Tuesday, 13 April 2010

"Savvies" vs "Unsavvies": What web skills should contemporary professionals possess?



What web skills should contemporary professionals possess? To hear many educators, you would think that "web-savviness" was something that could be outsourced to a personal assistant or some other "non-professional". This view is just plain wrong and the consequences for Australian professionals will be disasterous.

There is a great deal of interest in online and blended learning in the higher education sector. However, many of the complacent views about web technologies are held by those in positions of power - often the same people who do not know how to use the technologies.

There is nothing new about some people lagging behind others in terms of "tech-savviness", but there is a divide in higher education between the "savvies" and the "unsavvies". The "unsavvies" want to make sure the pedagogy is sound and that there is some theoretical approach to the use of web technologies in the classroom. The "savvies" know that these normative questions have already been answered. The trick is how to implement new technologies in a setting which is not geared up to do so.

What is not clear is what web skills contemporary professionals should possess. Clearly, the higher education sector is the place where most of this skills development will occur. But why are web skills desirable?

With Australian broadband lagging the rest of the developed world, the time-lag between infrastructure development and skills development is ever-widening. This means that Australian professionals are already at a disadvantage in comparison with professionals from abroad. Further, a quick glance at the higher education sector and the state of Australian "Government 2.0" initiatives demonstrates that web interactivity is far from being a priority in Australia. But it should be.

Why? The first reason is productivity. The rise of neoliberalism in the West saw not only the end of free tea and coffee at work, but executives operating photocopiers and using fax machines. Just about every minute detail of day-to-day administration is now conducted by the professional - the once-ubiquitous personal assistant is reserved for only the very-well-to-do.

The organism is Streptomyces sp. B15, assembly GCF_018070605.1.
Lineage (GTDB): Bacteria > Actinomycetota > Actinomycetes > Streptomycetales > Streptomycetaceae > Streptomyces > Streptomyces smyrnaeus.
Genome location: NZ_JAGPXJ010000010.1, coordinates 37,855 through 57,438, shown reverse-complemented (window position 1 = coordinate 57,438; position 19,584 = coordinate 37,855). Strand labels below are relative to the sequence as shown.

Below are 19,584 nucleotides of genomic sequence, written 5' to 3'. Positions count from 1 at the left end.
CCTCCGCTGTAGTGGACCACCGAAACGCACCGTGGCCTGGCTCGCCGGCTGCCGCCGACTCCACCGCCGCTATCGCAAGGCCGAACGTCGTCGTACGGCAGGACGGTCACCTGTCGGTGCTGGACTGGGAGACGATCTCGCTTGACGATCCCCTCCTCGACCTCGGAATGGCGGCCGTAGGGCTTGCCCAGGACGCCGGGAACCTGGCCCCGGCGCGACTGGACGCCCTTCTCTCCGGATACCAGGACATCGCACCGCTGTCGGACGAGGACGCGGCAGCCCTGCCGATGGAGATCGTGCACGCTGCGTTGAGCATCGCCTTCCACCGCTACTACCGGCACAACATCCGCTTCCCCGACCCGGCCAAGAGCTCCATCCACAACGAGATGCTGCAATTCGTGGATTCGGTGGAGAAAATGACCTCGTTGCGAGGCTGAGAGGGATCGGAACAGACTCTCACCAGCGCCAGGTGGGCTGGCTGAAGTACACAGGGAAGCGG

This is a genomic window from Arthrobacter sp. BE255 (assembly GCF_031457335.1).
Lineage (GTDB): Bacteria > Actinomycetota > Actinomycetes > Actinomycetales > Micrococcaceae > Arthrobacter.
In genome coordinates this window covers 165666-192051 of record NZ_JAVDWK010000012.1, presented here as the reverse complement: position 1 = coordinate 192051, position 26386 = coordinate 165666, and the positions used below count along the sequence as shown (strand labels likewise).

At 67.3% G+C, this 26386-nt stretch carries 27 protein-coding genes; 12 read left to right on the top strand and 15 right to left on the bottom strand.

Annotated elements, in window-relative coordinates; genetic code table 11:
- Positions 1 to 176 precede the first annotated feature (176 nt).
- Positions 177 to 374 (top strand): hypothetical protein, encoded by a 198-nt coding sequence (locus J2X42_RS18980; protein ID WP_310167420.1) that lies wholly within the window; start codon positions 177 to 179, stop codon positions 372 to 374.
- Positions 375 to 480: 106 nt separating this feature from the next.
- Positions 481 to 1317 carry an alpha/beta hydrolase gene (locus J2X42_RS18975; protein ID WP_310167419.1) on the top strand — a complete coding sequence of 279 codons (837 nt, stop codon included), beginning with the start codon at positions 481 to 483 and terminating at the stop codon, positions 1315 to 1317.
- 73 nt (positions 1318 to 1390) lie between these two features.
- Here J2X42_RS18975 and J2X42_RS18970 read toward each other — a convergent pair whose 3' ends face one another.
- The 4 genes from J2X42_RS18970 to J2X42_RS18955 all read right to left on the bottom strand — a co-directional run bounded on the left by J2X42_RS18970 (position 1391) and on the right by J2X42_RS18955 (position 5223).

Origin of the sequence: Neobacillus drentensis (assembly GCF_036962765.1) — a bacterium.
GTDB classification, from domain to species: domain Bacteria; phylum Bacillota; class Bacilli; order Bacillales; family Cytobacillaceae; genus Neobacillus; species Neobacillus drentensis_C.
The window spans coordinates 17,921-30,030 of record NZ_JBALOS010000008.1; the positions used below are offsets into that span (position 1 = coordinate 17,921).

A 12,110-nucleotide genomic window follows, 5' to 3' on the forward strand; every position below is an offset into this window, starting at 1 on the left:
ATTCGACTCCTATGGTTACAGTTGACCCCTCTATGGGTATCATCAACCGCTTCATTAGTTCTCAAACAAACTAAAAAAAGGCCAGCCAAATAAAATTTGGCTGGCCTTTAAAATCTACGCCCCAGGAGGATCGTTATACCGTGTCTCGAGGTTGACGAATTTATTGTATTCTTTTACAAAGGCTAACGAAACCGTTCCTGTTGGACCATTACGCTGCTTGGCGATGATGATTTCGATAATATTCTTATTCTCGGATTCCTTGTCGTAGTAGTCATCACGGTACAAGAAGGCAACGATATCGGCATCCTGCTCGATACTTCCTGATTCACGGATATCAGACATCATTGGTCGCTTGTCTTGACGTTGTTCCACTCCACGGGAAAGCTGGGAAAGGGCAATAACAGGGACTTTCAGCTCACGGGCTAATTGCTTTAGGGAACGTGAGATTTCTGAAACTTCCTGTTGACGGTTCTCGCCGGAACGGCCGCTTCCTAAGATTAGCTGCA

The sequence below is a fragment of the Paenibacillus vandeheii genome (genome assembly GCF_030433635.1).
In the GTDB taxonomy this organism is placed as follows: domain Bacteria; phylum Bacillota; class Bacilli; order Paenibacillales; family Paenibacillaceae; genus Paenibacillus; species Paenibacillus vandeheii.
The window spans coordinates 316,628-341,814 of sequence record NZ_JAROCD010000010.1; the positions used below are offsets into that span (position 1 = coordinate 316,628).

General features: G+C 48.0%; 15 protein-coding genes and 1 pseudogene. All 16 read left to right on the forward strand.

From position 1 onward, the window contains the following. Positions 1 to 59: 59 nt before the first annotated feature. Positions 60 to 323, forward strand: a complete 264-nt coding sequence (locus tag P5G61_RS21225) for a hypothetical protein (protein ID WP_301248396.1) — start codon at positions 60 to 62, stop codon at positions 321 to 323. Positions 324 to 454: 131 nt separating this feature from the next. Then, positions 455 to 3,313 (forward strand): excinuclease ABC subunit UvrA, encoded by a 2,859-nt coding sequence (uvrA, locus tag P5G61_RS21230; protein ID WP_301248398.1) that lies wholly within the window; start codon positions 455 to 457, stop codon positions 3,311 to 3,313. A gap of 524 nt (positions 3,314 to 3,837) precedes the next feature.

Web technologies enable more minute-to-minute tasks to be undertaken by professionals, rather than by a throng of support staff. Professionals might not be happy about this for a while, but who remembers when it was a "right" to have free tea and coffee at work? [International Roast Caterers Blend was hardly something to cry about losing anyway!] The point is, the efficiencies which were produced by reducing administrative staff were consumed by the system the same way web technologies would be - I am surprised the closet neoliberals haven't discovered this one yet.

Second, there is a growing need for professionals to establish a Net identity. Like it or not, it is only the few at the end of their work life cycle who can hold out to retire before web technologies are just plain normal. Think of Sir Robert Menzies - avoiding television and retiring before it was the political norm. Now imagine a politician who avoided television because they weren't familiar with the technology. Now imagine the inefficiencies created by a professional who needs to pay someone to set up their blog, social networking sites and so on. Can you even imagine paying someone to set up a Facebook account? But watch the "unsavvies" trying to do it by themselves.

Third, technology has changed. Again. Imagine a professional who refused to use a word processor, favouring the humble pen. Granted, there are a few of these people around, but they are either VERY senior or VERY VERY rich. But what about using a wiki for collaborative work? Why would you use a MS Word document when you could use a wiki? Maybe because you don't know how to use a wiki? Now watch how long it takes a handful of people to put a MS Word document together from 50 or more other Word documents. Days. Sometimes weeks. A wiki would have solved this dilemma in real-time but only if people know how to use a wiki.

I haven't even mentioned the non-organisational/non-administrative good bits yet. I could go on but I won't. The simple answer to the question posed here is that professionals need all the web skills they can reasonably get. If they don't, someone else will. But in the meantime, our productivity could improve at a rate that beggars belief. And that is the trouble - some people just won't believe it.

The trick now is to get universities geared up to teach web skills. Maybe not as a matter of direct teaching, but as a generic skill (or an assumed skill like the ability to use a word processor). But before we get ahead of ourselves, we need the infrastructure to teach these skills.  Think of the "Medieval Helpdesk" but this time the helpdesk is behind the technology curve. This brings us full circle - if the dominant professionals are not also "savvies", are they best placed to make the right decisions about what skills contemporary professionals should possess? I think not.


Creative Commons License Except where indicated otherwise, Le Flâneur Politique by Michael de Percy is licensed under a Creative Commons Attribution-Noncommercial-Share Alike 2.5 Australia License. Based on a work at politicalscience.com.au. Background image ©Depositphotos.com/ @redshinestudio